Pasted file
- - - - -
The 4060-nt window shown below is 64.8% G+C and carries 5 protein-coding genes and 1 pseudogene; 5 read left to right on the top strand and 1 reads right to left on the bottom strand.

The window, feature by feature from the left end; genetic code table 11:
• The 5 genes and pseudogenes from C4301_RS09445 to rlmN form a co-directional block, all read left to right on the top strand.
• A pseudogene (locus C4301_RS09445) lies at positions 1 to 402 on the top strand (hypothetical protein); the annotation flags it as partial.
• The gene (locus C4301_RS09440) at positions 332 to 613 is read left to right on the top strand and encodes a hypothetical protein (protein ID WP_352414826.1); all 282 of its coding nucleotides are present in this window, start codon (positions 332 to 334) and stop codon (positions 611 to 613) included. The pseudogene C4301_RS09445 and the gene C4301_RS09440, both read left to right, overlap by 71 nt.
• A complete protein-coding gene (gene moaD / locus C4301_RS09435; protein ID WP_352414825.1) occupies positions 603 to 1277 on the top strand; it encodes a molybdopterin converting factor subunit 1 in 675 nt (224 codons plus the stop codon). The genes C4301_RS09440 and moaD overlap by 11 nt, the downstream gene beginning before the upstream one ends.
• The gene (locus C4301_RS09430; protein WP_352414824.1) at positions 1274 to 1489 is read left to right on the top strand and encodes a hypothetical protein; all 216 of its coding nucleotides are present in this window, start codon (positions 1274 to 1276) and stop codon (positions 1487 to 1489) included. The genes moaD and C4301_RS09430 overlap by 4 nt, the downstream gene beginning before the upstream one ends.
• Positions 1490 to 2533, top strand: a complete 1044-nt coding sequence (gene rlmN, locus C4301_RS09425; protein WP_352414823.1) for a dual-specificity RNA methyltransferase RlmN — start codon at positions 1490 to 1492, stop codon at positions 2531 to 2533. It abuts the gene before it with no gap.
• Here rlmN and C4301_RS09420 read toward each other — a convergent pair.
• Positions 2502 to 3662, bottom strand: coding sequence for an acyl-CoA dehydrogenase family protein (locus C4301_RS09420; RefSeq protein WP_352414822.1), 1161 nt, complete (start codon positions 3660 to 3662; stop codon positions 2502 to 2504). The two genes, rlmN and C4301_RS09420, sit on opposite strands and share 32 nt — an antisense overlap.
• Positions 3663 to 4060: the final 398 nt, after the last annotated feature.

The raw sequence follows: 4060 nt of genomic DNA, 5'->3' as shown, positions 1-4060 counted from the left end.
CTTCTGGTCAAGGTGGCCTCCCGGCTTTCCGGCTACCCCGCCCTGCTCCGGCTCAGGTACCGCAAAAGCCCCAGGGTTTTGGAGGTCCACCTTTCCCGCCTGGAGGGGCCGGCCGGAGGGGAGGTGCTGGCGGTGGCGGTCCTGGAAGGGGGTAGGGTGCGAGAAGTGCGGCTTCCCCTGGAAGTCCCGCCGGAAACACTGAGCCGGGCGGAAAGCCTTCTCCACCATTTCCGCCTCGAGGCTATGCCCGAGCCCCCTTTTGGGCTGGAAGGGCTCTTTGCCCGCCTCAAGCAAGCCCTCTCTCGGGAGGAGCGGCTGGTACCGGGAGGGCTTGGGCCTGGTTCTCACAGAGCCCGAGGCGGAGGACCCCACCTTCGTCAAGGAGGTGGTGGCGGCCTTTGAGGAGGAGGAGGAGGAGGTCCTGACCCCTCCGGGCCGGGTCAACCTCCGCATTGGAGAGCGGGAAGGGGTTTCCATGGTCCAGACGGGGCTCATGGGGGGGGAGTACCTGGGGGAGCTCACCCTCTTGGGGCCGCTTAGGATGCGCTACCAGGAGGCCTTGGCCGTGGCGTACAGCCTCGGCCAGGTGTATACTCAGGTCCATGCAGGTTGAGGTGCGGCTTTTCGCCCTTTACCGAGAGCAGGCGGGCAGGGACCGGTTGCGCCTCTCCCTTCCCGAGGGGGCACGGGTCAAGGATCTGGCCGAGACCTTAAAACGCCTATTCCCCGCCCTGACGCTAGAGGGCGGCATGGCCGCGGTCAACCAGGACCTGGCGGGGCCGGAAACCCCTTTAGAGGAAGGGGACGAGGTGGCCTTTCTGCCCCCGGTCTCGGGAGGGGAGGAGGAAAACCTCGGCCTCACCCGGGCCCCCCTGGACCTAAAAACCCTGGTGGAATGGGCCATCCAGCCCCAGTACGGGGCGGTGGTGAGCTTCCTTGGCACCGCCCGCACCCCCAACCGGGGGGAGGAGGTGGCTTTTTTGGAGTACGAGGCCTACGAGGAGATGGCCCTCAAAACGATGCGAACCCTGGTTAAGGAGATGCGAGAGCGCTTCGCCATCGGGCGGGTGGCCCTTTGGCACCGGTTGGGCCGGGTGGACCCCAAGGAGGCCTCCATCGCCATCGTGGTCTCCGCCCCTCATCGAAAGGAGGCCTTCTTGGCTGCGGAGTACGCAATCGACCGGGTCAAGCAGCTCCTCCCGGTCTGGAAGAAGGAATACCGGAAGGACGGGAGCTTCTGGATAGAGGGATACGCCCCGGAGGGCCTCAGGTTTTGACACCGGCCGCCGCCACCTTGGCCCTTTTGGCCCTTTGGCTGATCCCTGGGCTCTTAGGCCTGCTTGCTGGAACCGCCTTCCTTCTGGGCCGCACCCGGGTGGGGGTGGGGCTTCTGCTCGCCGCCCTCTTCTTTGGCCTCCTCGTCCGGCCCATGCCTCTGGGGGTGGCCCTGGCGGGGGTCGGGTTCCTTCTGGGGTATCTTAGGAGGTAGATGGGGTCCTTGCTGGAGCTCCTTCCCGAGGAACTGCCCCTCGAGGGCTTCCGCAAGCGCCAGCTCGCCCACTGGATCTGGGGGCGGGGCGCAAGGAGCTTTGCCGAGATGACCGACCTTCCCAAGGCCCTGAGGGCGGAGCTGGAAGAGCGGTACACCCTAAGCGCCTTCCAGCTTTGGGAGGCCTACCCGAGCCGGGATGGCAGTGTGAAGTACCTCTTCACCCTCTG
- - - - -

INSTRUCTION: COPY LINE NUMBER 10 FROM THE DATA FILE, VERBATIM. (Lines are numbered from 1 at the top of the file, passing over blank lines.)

• Positions 2502 to 3662, bottom strand: coding sequence for an acyl-CoA dehydrogenase family protein (locus C4301_RS09420; RefSeq protein WP_352414822.1), 1161 nt, complete (start codon positions 3660 to 3662; stop codon positions 2502 to 2504). The two genes, rlmN and C4301_RS09420, sit on opposite strands and share 32 nt — an antisense overlap.